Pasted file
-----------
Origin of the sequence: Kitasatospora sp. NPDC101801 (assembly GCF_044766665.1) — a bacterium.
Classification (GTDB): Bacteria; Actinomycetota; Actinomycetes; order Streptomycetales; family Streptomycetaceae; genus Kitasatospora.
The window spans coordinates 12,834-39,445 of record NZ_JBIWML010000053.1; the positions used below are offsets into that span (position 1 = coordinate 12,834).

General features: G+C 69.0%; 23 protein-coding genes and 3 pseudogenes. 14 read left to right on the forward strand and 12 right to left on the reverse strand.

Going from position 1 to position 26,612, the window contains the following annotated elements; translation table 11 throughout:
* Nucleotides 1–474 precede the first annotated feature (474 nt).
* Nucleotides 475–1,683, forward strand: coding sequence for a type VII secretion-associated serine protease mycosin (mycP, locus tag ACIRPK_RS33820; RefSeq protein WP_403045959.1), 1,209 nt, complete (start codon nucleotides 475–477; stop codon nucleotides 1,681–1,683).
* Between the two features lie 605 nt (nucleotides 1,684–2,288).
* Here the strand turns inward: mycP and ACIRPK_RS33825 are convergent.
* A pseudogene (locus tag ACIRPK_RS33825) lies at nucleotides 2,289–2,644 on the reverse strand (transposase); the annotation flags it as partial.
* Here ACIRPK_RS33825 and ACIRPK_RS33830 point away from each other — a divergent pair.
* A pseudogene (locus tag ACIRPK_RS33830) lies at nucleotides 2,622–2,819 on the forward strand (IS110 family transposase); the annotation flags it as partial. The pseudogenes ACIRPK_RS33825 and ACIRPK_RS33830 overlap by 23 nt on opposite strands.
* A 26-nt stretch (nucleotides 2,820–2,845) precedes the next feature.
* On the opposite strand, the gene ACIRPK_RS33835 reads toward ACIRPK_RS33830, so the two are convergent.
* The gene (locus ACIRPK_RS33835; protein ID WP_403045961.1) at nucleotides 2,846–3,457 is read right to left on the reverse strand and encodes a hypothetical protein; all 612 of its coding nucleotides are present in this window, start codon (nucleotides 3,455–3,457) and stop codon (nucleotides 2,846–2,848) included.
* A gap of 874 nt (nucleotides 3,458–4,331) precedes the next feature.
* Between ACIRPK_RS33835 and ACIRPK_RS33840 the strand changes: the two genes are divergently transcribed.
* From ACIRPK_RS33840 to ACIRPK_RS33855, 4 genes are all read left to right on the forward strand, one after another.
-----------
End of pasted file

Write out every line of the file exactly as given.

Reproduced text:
Origin of the sequence: Kitasatospora sp. NPDC101801 (assembly GCF_044766665.1) — a bacterium.
Classification (GTDB): Bacteria; Actinomycetota; Actinomycetes; order Streptomycetales; family Streptomycetaceae; genus Kitasatospora.
The window spans coordinates 12,834-39,445 of record NZ_JBIWML010000053.1; the positions used below are offsets into that span (position 1 = coordinate 12,834).

General features: G+C 69.0%; 23 protein-coding genes and 3 pseudogenes. 14 read left to right on the forward strand and 12 right to left on the reverse strand.

Going from position 1 to position 26,612, the window contains the following annotated elements; translation table 11 throughout:
* Nucleotides 1–474 precede the first annotated feature (474 nt).
* Nucleotides 475–1,683, forward strand: coding sequence for a type VII secretion-associated serine protease mycosin (mycP, locus tag ACIRPK_RS33820; RefSeq protein WP_403045959.1), 1,209 nt, complete (start codon nucleotides 475–477; stop codon nucleotides 1,681–1,683).
* Between the two features lie 605 nt (nucleotides 1,684–2,288).
* Here the strand turns inward: mycP and ACIRPK_RS33825 are convergent.
* A pseudogene (locus tag ACIRPK_RS33825) lies at nucleotides 2,289–2,644 on the reverse strand (transposase); the annotation flags it as partial.
* Here ACIRPK_RS33825 and ACIRPK_RS33830 point away from each other — a divergent pair.
* A pseudogene (locus tag ACIRPK_RS33830) lies at nucleotides 2,622–2,819 on the forward strand (IS110 family transposase); the annotation flags it as partial. The pseudogenes ACIRPK_RS33825 and ACIRPK_RS33830 overlap by 23 nt on opposite strands.
* A 26-nt stretch (nucleotides 2,820–2,845) precedes the next feature.
* On the opposite strand, the gene ACIRPK_RS33835 reads toward ACIRPK_RS33830, so the two are convergent.
* The gene (locus ACIRPK_RS33835; protein ID WP_403045961.1) at nucleotides 2,846–3,457 is read right to left on the reverse strand and encodes a hypothetical protein; all 612 of its coding nucleotides are present in this window, start codon (nucleotides 3,455–3,457) and stop codon (nucleotides 2,846–2,848) included.
* A gap of 874 nt (nucleotides 3,458–4,331) precedes the next feature.
* Between ACIRPK_RS33835 and ACIRPK_RS33840 the strand changes: the two genes are divergently transcribed.
* From ACIRPK_RS33840 to ACIRPK_RS33855, 4 genes are all read left to right on the forward strand, one after another.